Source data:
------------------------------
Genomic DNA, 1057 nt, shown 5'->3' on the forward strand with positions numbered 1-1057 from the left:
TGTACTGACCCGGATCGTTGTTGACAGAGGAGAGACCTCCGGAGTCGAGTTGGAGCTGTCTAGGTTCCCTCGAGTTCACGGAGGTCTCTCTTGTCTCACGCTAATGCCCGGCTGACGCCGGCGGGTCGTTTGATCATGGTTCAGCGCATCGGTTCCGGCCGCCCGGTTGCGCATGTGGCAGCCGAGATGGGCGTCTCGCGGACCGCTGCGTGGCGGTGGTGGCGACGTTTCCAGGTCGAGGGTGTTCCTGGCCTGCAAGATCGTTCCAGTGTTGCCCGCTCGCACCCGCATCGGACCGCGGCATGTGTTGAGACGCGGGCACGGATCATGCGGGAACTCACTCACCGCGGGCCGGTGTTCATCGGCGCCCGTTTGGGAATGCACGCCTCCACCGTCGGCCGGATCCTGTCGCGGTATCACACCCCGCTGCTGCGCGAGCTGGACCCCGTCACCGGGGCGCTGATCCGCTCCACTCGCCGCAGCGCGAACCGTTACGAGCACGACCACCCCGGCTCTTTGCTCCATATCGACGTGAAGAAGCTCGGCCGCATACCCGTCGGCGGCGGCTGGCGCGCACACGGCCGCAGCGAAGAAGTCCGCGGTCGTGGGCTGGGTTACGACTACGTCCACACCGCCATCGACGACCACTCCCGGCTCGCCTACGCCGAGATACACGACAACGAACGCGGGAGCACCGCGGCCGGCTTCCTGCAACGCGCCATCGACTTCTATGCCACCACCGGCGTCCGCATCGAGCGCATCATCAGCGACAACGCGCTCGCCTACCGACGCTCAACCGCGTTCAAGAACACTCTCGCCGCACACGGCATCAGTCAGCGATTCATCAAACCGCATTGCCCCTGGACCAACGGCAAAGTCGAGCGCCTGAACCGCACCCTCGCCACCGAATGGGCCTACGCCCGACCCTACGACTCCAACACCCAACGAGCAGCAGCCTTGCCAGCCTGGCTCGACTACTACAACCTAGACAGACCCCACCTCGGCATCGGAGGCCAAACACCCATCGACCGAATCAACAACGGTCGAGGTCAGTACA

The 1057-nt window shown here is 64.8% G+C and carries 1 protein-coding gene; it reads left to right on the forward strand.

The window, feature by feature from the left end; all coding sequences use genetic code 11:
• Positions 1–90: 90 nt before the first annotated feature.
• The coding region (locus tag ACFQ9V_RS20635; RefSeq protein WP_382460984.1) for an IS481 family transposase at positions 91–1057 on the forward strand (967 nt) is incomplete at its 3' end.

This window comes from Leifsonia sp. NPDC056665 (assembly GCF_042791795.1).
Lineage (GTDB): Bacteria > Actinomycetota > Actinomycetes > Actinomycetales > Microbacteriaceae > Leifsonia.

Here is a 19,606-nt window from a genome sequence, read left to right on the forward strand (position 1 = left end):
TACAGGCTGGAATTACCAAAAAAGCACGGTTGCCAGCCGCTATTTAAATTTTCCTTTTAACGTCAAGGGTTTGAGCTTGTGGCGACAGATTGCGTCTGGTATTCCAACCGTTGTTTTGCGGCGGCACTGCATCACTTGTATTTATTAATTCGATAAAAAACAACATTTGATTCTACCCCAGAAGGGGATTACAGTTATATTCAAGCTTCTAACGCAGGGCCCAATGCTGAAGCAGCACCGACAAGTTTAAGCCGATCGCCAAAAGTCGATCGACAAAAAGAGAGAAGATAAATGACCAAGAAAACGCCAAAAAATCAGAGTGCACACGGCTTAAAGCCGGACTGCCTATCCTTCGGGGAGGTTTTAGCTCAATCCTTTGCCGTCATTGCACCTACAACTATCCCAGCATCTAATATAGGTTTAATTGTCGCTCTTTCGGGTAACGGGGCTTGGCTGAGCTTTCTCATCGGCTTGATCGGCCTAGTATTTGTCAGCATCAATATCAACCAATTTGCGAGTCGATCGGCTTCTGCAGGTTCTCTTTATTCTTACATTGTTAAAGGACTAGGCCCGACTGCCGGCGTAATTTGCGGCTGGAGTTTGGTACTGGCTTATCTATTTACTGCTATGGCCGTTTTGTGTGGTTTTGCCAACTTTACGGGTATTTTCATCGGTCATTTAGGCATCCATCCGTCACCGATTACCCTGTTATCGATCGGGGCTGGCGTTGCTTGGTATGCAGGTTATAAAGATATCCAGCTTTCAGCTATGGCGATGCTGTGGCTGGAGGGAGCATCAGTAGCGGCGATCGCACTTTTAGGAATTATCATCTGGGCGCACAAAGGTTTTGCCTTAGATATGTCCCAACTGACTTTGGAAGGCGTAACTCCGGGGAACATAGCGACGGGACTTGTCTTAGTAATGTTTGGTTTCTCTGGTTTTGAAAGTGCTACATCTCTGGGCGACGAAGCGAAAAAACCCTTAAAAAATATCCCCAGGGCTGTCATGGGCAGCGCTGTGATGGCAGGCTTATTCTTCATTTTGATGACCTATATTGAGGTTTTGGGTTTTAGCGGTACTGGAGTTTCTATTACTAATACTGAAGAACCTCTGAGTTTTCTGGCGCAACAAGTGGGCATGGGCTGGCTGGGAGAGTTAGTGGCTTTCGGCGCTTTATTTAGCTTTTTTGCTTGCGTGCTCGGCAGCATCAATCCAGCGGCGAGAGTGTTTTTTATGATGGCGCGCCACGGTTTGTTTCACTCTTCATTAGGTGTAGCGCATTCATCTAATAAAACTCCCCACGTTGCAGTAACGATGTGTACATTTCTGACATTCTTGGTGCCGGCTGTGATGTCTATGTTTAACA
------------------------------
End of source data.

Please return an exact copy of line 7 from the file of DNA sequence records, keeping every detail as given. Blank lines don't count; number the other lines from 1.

This window comes from Leifsonia sp. NPDC056665 (assembly GCF_042791795.1).